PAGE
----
february 27, 2024 - Ferrari


Maranello, 27 February 2024 – 95 days on from the last race of 2023, Formula 1 is back in action this weekend in Bahrain, at the start of the season boasting the most races ever, with the return of the Chinese Grand Prix and the race in Imola that had to be cancelled last year because of flooding in the surrounding area. Charles Leclerc, Carlos Sainz and the whole team are ready to give their all off the back of an encouraging showing last week from the SF-24 over the three days of the only pre-season test, at the same Sakhir circuit.
A modern classic. The Bahrain International Circuit is a permanent fixture on the Formula 1 calendar and, for the past three seasons, it has hosted the opening round. Its 15 corners are a mix of low, medium and high speed with three long straights, two of them designated as DRS zones. Turn 1 is usually the best overtaking opportunity, where the cars brake hard from over 300 km/h before diving into a tight right hand turn, then switching to the left hand side of the track for a section with an interesting mix of corners. Turn 4 is another passing point, before the tighter second and third sectors, with the next DRS straight leading into turn 11.
Earlier by a day. For the first time ever, the Bahrain Grand Prix takes place on a Saturday, 2 March. This is so as to maintain a one week gap and thus make for easier logistics prior to the second round at the Jeddah Corniche circuit, the Saudi Arabian Grand Prix on Saturday 9 March, in order to avoid a clash with the start of the month of Ramadan, which begins on 10 March. It means the usual media day now takes place on the Wednesday, with the first two free practice sessions on Thursday at 14.30 and 18.00 local (12.30 and 16.00 CET.) Final free practice and qualifying are on Friday at 15.30 and 19.00 respectively (13.30 and 17.00 CET) while the Grand Prix itself gets underway at 18.00 local (16.00 CET) on Saturday. As usual, qualifying and the race begin at sunset, when the temperatures in the desert are less oppressive.


Fred Vasseur - Team Principal

After the SF-24 completed over seven race distances during testing, when all teams ran to their own programmes, the time has finally come for everyone to show their hand. As from Thursday’s free practice, we will begin to get an idea of the pecking order and see the results of the work we and the other teams have done.
Charles and Carlos felt comfortable at the wheel of the SF-24, which is exactly what we had set out to achieve when designing it. We are up against the usual tough opponents and I want to see us adopt the same approach we had in the closing stages of last season. We must not be scared to dare if we believe a bold decision can make the difference when it comes to our performance. The car appears to be competitive, Charles and Carlos are in great shape and the mood in the team is super focused and we are determined to get a good result.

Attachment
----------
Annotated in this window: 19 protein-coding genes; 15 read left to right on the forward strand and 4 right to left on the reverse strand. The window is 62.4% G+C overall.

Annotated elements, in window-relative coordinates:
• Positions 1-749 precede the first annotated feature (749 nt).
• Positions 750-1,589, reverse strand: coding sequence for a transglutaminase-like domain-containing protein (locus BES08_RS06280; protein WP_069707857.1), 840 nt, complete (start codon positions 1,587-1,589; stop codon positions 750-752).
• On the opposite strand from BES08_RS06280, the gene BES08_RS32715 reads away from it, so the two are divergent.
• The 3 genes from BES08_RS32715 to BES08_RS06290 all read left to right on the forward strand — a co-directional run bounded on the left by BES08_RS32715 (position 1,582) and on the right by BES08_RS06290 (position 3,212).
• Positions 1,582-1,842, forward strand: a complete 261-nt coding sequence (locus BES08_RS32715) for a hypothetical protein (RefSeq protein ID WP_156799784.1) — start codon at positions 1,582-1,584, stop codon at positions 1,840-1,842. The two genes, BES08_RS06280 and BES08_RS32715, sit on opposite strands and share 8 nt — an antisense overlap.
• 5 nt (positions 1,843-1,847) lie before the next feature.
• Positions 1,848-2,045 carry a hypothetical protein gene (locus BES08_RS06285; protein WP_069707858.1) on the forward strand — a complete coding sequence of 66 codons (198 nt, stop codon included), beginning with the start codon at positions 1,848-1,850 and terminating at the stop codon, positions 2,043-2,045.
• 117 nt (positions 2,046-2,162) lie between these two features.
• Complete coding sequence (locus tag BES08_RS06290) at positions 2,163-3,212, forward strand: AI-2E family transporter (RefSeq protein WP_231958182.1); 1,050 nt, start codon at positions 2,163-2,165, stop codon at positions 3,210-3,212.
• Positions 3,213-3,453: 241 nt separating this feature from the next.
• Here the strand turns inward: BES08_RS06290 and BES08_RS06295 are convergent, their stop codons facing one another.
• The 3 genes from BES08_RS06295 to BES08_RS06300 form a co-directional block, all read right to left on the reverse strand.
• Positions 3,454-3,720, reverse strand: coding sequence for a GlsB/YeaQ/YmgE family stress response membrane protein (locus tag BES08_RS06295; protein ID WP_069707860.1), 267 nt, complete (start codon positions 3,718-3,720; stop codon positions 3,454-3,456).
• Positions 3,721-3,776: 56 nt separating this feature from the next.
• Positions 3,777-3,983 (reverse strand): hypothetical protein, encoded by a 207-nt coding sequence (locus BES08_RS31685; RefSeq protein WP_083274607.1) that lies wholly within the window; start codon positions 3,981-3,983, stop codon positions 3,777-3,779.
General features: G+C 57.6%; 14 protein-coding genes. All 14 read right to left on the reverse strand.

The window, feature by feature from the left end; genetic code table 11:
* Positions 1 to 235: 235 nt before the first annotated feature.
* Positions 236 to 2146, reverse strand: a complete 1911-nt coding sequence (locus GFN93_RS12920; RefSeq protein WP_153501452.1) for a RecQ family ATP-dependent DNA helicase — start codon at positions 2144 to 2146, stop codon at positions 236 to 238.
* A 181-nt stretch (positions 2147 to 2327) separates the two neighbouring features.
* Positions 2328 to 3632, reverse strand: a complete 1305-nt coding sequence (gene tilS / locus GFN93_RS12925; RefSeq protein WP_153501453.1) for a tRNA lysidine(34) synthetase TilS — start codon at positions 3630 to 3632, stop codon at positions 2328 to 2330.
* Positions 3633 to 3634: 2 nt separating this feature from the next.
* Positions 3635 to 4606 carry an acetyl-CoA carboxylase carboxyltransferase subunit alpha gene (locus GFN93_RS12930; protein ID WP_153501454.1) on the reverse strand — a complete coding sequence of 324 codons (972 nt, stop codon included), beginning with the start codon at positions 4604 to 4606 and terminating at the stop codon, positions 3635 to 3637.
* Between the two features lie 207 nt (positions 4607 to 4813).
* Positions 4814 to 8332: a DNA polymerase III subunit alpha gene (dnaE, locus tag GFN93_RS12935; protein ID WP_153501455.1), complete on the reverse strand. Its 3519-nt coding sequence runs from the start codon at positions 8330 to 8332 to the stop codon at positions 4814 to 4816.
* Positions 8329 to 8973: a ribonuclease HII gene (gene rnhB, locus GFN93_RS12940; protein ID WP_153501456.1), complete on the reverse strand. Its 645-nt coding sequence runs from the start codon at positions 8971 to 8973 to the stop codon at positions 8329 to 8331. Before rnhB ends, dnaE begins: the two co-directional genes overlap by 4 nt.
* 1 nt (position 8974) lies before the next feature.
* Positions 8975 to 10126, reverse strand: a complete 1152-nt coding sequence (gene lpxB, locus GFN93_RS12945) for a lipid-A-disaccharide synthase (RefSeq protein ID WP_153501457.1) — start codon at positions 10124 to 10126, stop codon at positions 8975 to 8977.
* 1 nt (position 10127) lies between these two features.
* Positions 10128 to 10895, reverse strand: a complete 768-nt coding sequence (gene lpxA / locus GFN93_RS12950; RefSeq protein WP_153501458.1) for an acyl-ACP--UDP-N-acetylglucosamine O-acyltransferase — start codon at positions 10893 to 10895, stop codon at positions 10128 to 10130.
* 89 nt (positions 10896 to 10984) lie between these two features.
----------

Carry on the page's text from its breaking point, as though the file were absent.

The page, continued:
GP contested: 1074

Seasons in F1: 75

Debut: (A. Ascari 2nd; R. Sommer 4th; L. Villoresi ret.)

Wins: 243 (22.62%)

Pole positions: 248 (23.09%)

Fastest laps: 259 (24.11%)

Podiums: 807 (25.05%)



Contested: 19

Debut: 2004 (M. Schumacher 1st; R. Barrichello 2nd)

Wins: 7 (36.84%)

Pole positions: 6 (31.58%)

Fastest laps: 6 (31.58%)

Podiums: 16 (28.07%)


1. Can you sum up last week’s three day test from an engineering point of view?
We concentrated on mapping and understanding the car, with a particular focus on driveability and race pace. Tyre specification is the same as last year so there was less emphasis on analysing this aspect and more time spent focusing on the car itself. Despite the loss of track time down to the drain cover issues, we acquired all the data we wanted and completed our planned mileage, very important when it comes to consolidating aspects related to reliability. Of course, three days of testing is clearly not enough to understand and optimise a new car, but we did get a first overall impression. Correlation with simulations and the simulator, as well as the wind tunnel was pretty good and that is clearly a positive. On track, the car behaved as it had done in the simulation sessions we did with both drivers, both in absolute terms and compared to 2023 and we were also able to check how the car responded to various changes. This is very important in order to use the various tools that help us optimise the package and for future development. The drivers said the car handled well and was consistent in a variety of conditions, which was one of the goals we had set ourselves, as it can be a help when it comes to race pace and tyre management.